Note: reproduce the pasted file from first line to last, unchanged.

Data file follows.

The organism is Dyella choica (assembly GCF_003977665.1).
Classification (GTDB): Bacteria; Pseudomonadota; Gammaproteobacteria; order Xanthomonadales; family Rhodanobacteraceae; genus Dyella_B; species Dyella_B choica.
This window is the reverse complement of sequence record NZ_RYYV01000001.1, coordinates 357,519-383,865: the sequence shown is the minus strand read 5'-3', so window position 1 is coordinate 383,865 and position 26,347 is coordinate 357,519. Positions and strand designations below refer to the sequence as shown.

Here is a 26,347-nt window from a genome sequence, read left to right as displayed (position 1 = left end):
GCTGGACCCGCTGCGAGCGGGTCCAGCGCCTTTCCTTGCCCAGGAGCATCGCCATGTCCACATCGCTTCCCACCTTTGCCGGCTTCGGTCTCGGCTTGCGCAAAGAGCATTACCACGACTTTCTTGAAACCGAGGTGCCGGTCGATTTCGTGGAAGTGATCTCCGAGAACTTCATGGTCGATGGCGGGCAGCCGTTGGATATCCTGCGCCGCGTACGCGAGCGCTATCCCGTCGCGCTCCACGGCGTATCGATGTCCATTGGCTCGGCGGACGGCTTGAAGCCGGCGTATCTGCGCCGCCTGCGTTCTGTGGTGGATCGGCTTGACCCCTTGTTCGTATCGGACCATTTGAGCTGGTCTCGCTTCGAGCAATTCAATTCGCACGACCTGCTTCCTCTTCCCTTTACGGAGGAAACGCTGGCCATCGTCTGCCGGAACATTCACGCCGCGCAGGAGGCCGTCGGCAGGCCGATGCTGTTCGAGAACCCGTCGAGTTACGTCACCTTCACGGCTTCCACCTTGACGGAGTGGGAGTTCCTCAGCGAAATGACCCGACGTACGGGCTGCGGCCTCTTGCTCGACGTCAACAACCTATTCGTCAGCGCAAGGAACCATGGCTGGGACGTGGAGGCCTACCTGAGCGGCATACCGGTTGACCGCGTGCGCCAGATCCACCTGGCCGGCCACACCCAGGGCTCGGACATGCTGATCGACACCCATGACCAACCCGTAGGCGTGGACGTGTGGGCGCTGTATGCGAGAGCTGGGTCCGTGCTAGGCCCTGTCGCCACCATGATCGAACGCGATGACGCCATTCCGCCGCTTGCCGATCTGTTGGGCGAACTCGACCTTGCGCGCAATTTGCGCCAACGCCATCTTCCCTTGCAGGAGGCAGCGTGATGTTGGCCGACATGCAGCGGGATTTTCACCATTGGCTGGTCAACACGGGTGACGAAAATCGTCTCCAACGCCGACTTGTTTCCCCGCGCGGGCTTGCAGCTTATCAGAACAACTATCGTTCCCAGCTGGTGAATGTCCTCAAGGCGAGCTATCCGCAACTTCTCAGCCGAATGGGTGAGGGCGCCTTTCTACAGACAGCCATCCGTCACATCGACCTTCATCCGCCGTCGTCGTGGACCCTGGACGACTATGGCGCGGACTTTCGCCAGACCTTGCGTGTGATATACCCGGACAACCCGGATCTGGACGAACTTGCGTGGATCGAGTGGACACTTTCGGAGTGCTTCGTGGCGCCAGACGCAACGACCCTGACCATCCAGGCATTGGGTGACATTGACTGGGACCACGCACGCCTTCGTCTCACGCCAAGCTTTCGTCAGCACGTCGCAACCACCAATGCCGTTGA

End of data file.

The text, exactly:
The organism is Dyella choica (assembly GCF_003977665.1).
Classification (GTDB): Bacteria; Pseudomonadota; Gammaproteobacteria; order Xanthomonadales; family Rhodanobacteraceae; genus Dyella_B; species Dyella_B choica.
This window is the reverse complement of sequence record NZ_RYYV01000001.1, coordinates 357,519-383,865: the sequence shown is the minus strand read 5'-3', so window position 1 is coordinate 383,865 and position 26,347 is coordinate 357,519. Positions and strand designations below refer to the sequence as shown.

Here is a 26,347-nt window from a genome sequence, read left to right as displayed (position 1 = left end):
GCTGGACCCGCTGCGAGCGGGTCCAGCGCCTTTCCTTGCCCAGGAGCATCGCCATGTCCACATCGCTTCCCACCTTTGCCGGCTTCGGTCTCGGCTTGCGCAAAGAGCATTACCACGACTTTCTTGAAACCGAGGTGCCGGTCGATTTCGTGGAAGTGATCTCCGAGAACTTCATGGTCGATGGCGGGCAGCCGTTGGATATCCTGCGCCGCGTACGCGAGCGCTATCCCGTCGCGCTCCACGGCGTATCGATGTCCATTGGCTCGGCGGACGGCTTGAAGCCGGCGTATCTGCGCCGCCTGCGTTCTGTGGTGGATCGGCTTGACCCCTTGTTCGTATCGGACCATTTGAGCTGGTCTCGCTTCGAGCAATTCAATTCGCACGACCTGCTTCCTCTTCCCTTTACGGAGGAAACGCTGGCCATCGTCTGCCGGAACATTCACGCCGCGCAGGAGGCCGTCGGCAGGCCGATGCTGTTCGAGAACCCGTCGAGTTACGTCACCTTCACGGCTTCCACCTTGACGGAGTGGGAGTTCCTCAGCGAAATGACCCGACGTACGGGCTGCGGCCTCTTGCTCGACGTCAACAACCTATTCGTCAGCGCAAGGAACCATGGCTGGGACGTGGAGGCCTACCTGAGCGGCATACCGGTTGACCGCGTGCGCCAGATCCACCTGGCCGGCCACACCCAGGGCTCGGACATGCTGATCGACACCCATGACCAACCCGTAGGCGTGGACGTGTGGGCGCTGTATGCGAGAGCTGGGTCCGTGCTAGGCCCTGTCGCCACCATGATCGAACGCGATGACGCCATTCCGCCGCTTGCCGATCTGTTGGGCGAACTCGACCTTGCGCGCAATTTGCGCCAACGCCATCTTCCCTTGCAGGAGGCAGCGTGATGTTGGCCGACATGCAGCGGGATTTTCACCATTGGCTGGTCAACACGGGTGACGAAAATCGTCTCCAACGCCGACTTGTTTCCCCGCGCGGGCTTGCAGCTTATCAGAACAACTATCGTTCCCAGCTGGTGAATGTCCTCAAGGCGAGCTATCCGCAACTTCTCAGCCGAATGGGTGAGGGCGCCTTTCTACAGACAGCCATCCGTCACATCGACCTTCATCCGCCGTCGTCGTGGACCCTGGACGACTATGGCGCGGACTTTCGCCAGACCTTGCGTGTGATATACCCGGACAACCCGGATCTGGACGAACTTGCGTGGATCGAGTGGACACTTTCGGAGTGCTTCGTGGCGCCAGACGCAACGACCCTGACCATCCAGGCATTGGGTGACATTGACTGGGACCACGCACGCCTTCGTCTCACGCCAAGCTTTCGTCAGCACGTCGCAACCACCAATGCCGTTGA